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AI INDEX: EUR 70/009/2004     1 April 2004


Serbia and Montenegro (Kosovo)
The legacy of past human rights abuses

(1) UNMIK Regulation 2001/19 'On a Constitutional Framework for Provisional Self-Government in Kosovo', promulgated by the Special Representative of the (UN) Secretary-General (SRSG) for Kosovo on 15 May 2001 initiated the first steps towards handing governmental power to local inhabitants. It allowed for the formation of the Kosovo Assembly, the Provisional Institution of Self-Government (PISG), which met for the first time on 4 March 2002. However, under Article 8.1 of the regulation, most executive governmental powers remained reserved exclusively for the SRSG. These included: the protection of minority communities; the power to dissolve the Assembly and call new elections; setting the budget; control over monetary policy; control and authority over border customs; appointing and removing judges; deciding on assignment of international judges and prosecutors; exercising powers and responsibilities of an international nature in the legal field; authority over law enforcement institutions and the correctional service; control and authority over the Kosovo Protection Corps (manned in the main by demilitarized ex-members of the Kosovo Liberation Army); concluding and overseeing agreements with states and international organizations in all matters within the scope of UNSCR 1244 (1999). In addition, the regulation gave the SRSG power of decision in consultation with or cooperation with the PISG over a number of other governmental functions including: external relations; control over cross-border/boundary transit of goods (including animals); authority to administer public, state and socially-owned property; and administrative control and authority over railways, frequency management and civil aviation functions.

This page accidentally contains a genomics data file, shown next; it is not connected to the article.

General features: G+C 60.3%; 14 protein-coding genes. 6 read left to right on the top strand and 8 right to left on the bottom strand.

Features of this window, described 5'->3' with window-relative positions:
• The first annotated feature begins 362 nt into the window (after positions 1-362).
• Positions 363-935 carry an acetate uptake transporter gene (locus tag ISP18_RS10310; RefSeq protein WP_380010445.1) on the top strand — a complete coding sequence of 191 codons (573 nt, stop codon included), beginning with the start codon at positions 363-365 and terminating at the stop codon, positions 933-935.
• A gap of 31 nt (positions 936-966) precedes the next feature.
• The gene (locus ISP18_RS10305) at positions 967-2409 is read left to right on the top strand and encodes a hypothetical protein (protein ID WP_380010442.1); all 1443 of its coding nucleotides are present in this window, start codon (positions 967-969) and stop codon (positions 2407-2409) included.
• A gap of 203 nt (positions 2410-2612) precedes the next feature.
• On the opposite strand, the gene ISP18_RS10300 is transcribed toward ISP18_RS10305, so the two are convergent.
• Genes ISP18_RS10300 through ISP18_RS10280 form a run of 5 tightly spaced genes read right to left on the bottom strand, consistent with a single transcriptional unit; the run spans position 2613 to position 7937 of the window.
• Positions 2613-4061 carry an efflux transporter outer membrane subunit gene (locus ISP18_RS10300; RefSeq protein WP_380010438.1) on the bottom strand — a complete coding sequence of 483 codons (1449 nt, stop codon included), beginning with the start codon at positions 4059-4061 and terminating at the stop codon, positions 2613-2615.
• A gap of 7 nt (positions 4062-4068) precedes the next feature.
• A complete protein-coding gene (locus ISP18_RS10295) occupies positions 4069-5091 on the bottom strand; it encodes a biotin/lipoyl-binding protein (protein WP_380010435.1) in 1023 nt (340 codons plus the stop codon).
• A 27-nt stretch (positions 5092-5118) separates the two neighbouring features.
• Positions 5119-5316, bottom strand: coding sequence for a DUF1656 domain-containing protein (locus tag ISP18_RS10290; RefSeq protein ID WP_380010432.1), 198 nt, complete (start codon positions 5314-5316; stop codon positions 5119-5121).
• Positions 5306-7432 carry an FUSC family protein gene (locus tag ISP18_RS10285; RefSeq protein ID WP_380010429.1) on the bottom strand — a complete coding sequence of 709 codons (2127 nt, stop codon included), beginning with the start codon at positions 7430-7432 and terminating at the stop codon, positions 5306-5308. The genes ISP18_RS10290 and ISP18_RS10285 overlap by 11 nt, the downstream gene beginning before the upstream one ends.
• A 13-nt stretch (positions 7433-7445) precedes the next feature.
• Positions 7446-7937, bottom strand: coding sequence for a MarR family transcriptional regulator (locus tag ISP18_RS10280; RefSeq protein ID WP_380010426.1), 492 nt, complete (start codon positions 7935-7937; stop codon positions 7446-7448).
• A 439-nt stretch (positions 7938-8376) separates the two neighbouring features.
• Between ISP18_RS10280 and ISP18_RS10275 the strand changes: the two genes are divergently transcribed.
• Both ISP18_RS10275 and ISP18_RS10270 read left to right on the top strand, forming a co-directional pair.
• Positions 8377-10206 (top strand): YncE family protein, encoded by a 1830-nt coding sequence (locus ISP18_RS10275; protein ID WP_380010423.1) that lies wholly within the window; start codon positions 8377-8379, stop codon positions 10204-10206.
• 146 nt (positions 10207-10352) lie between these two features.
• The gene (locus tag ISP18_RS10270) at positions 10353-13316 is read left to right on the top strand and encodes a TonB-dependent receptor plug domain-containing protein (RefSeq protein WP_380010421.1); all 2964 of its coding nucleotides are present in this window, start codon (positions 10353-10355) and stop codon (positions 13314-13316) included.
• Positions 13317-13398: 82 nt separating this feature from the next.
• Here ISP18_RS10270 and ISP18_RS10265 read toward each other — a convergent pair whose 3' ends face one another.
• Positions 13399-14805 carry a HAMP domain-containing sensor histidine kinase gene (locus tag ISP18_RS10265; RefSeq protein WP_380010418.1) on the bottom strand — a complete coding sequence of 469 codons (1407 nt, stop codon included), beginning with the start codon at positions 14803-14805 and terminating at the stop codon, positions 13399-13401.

(2) See Serbia and Montenegro: Amnesty International's concerns and Serbia and Montenegro's commitments to the Council of Europe¸ AI Index: EUR 70/002/2004, 3 March 2004.

(3) Exact date unknown.

(4) The second chapter of the report focuses on impunity for abuses of human rights of minorities in Kosovo, including the continuing impunity for those responsible for the abduction of Serbs, Roma and members of other minority communities.

(5) UNMIK Police Briefing Notes, 20 May 2003.

(6) UNMIK Pillar 1, Police and Justice, Presentation Paper, Fourth Quarter, November 2002. CivPol (or CIVPOL) is the international police force in Kosovo.

(7) In February 2003 UNMIK police reported that they, ".. are now solving more than 80% of murders..", UNMIK Police Briefing Notes, 18 February 2003.

(8) See above witness intimidation.

(9) Although some ethnically motivated crimes, such as the series of attacks on the Serb community that took place during February 2001, may fall into this category, AI believes that they are not representative of the majority of such incidents. See OSCE/UNHCR Eighth Minorities Assessment, pp. 3-4.